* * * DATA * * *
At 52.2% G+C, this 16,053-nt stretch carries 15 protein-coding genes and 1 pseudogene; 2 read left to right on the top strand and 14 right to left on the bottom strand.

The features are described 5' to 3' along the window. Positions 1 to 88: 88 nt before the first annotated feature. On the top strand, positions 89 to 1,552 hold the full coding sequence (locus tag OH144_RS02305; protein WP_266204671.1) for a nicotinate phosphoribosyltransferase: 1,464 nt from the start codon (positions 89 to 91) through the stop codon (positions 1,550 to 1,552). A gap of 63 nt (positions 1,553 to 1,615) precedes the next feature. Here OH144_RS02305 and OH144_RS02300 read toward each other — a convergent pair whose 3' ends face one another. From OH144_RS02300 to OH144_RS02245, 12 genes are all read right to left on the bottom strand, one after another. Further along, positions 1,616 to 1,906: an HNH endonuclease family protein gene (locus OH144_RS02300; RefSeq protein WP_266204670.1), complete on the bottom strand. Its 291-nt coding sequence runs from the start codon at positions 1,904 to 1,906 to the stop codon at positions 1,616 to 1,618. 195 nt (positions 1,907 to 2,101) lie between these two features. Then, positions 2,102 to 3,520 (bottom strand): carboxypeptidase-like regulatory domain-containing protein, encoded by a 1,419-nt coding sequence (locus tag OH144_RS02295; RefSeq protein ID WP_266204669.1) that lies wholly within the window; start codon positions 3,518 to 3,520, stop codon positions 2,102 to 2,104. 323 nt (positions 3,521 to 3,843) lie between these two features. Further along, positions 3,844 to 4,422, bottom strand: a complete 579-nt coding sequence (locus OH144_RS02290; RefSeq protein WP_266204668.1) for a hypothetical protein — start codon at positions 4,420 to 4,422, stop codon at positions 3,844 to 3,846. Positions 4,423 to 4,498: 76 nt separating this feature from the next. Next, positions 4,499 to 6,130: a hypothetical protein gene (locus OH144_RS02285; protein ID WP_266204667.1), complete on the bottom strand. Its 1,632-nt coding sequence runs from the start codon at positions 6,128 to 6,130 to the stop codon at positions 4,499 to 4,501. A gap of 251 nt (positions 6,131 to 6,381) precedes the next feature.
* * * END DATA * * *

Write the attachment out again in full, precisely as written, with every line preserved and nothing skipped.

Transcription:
At 52.2% G+C, this 16,053-nt stretch carries 15 protein-coding genes and 1 pseudogene; 2 read left to right on the top strand and 14 right to left on the bottom strand.

The features are described 5' to 3' along the window. Positions 1 to 88: 88 nt before the first annotated feature. On the top strand, positions 89 to 1,552 hold the full coding sequence (locus tag OH144_RS02305; protein WP_266204671.1) for a nicotinate phosphoribosyltransferase: 1,464 nt from the start codon (positions 89 to 91) through the stop codon (positions 1,550 to 1,552). A gap of 63 nt (positions 1,553 to 1,615) precedes the next feature. Here OH144_RS02305 and OH144_RS02300 read toward each other — a convergent pair whose 3' ends face one another. From OH144_RS02300 to OH144_RS02245, 12 genes are all read right to left on the bottom strand, one after another. Further along, positions 1,616 to 1,906: an HNH endonuclease family protein gene (locus OH144_RS02300; RefSeq protein WP_266204670.1), complete on the bottom strand. Its 291-nt coding sequence runs from the start codon at positions 1,904 to 1,906 to the stop codon at positions 1,616 to 1,618. 195 nt (positions 1,907 to 2,101) lie between these two features. Then, positions 2,102 to 3,520 (bottom strand): carboxypeptidase-like regulatory domain-containing protein, encoded by a 1,419-nt coding sequence (locus tag OH144_RS02295; RefSeq protein ID WP_266204669.1) that lies wholly within the window; start codon positions 3,518 to 3,520, stop codon positions 2,102 to 2,104. 323 nt (positions 3,521 to 3,843) lie between these two features. Further along, positions 3,844 to 4,422, bottom strand: a complete 579-nt coding sequence (locus OH144_RS02290; RefSeq protein WP_266204668.1) for a hypothetical protein — start codon at positions 4,420 to 4,422, stop codon at positions 3,844 to 3,846. Positions 4,423 to 4,498: 76 nt separating this feature from the next. Next, positions 4,499 to 6,130: a hypothetical protein gene (locus OH144_RS02285; protein ID WP_266204667.1), complete on the bottom strand. Its 1,632-nt coding sequence runs from the start codon at positions 6,128 to 6,130 to the stop codon at positions 4,499 to 4,501. A gap of 251 nt (positions 6,131 to 6,381) precedes the next feature.